Ever wondered what a good practice routine should look like? Well, let me give you a bit of an idea.

I have a lot of people come to me and tell me they have no idea how to practice effectively.

They tell me they generally just fumble through the same 4 songs while watching TV with their guitar unplugged, or doodle aimlessly over a backing track every now and again.⁠

First of all, how your practice routine looks is going to be determined by the playing goals you want to achieve.⁠

Your practice routine MUST reflect the playing goals you have in mind.⁠

Let’s say that, like most of my students, you’re Interested in lead guitar.⁠

Let’s say your favourite guitarists are Jimmy Page, Angus Young, David Gilmore, Jimi Hendrix, Kirk Hammett, Eddie Van Halen and Stevie Ray Vaughan and you want to be able to play their songs and solos and improvise solos in a similar style to them.⁠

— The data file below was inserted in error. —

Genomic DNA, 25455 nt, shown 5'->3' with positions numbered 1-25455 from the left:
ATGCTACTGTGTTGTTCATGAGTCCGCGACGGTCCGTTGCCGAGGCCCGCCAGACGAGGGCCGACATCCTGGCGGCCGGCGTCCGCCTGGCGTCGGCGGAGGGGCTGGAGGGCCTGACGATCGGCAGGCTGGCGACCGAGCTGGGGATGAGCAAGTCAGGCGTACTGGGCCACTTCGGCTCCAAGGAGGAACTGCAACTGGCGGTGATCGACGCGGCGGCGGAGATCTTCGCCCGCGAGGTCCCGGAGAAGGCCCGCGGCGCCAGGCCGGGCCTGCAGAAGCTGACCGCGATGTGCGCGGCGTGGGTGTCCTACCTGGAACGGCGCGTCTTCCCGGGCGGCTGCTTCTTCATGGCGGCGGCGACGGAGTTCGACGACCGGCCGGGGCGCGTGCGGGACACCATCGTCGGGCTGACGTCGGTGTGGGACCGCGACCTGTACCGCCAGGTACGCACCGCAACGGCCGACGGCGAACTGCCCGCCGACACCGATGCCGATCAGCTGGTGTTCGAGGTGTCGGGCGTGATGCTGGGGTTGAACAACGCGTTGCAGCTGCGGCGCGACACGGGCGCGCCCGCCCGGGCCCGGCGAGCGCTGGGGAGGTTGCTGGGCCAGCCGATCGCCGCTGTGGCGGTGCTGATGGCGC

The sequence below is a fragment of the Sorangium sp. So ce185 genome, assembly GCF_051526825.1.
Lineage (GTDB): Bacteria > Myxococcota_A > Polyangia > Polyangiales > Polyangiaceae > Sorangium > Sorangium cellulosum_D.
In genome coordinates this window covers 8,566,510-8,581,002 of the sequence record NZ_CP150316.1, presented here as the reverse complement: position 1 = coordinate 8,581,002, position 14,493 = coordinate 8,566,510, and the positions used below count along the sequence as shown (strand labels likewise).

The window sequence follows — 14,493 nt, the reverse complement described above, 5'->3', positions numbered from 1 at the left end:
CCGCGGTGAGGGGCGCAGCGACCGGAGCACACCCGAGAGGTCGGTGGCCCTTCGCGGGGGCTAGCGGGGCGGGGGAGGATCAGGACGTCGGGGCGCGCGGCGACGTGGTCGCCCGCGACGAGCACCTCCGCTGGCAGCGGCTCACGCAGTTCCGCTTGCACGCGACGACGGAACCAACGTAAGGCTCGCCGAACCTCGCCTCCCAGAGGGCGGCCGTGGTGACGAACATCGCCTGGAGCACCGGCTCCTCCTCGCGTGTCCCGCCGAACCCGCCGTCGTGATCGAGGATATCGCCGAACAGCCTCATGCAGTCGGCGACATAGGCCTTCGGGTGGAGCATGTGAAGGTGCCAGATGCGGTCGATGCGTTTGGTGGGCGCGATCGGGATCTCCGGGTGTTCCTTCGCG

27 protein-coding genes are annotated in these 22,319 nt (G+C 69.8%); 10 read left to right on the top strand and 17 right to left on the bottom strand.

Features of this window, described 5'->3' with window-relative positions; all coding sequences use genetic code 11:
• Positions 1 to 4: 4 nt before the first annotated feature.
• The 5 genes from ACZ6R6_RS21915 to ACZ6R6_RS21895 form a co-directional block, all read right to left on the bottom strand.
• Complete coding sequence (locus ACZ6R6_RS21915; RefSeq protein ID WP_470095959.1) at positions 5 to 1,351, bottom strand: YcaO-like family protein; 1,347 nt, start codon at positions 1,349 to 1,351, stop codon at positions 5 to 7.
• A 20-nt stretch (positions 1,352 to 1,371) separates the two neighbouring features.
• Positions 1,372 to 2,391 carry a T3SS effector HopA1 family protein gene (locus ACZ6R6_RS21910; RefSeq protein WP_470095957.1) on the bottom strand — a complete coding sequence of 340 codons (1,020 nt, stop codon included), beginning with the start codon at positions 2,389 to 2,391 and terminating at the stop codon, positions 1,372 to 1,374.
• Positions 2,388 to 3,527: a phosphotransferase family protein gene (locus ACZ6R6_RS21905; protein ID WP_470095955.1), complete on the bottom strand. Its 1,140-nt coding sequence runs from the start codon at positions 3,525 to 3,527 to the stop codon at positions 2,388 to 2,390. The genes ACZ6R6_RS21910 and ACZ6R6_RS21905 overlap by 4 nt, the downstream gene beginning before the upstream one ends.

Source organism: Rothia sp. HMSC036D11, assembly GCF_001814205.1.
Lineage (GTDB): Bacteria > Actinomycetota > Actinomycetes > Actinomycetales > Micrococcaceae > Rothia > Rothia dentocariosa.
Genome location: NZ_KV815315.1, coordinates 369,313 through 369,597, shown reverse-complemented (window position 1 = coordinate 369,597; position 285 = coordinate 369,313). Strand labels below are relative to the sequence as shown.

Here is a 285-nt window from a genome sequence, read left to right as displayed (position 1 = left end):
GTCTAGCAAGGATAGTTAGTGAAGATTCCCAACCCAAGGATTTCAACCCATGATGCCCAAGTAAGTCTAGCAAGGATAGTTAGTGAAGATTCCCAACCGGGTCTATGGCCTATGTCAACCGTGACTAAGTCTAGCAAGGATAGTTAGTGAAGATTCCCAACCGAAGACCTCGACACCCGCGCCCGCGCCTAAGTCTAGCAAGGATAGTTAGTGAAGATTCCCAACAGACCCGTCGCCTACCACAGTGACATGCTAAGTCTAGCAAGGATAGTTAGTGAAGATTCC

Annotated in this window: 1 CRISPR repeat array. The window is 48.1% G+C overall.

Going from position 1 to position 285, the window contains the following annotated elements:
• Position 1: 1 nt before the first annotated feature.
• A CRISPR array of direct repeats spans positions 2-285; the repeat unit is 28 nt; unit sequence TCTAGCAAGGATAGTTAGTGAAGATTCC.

Now let’s design a hypothetical practice routine.

A good practice routine will have 3 elements; a technical element, a theoretical element and a creative element.⁠

These 3 elements often times will overlap, but it’s just a good thing to think of them all as important parts of practice.

The technical section of your routine might be practicing fretting and picking technique, practicing scales and scale patterns, or even practicing soloing techniques like bending or legato or a hard part from a solo.⁠

The theoretical section of your routine might be memorising scales or scale degrees, practicing intervals, practicing arpeggios, memorising diatonic chords or even practicing chord tone soloing.⁠

The creative part of your practice might be improvising and developing licks and phrases in a new scale position, coming up with a couple of different short solos over a progression using the same 4 or 5 licks, or even practicing a solo you like.⁠

The amount of time your practice goes for will be different for everyone. This should be determined by how much time you can set aside for practice and how much practice you can actually handle.⁠

It should also be determined by how good you want to get and how quickly you want to get there.

As far as practice quantity goes – I recommend you practice at least 5 days a week.

Rock Guitar Lessons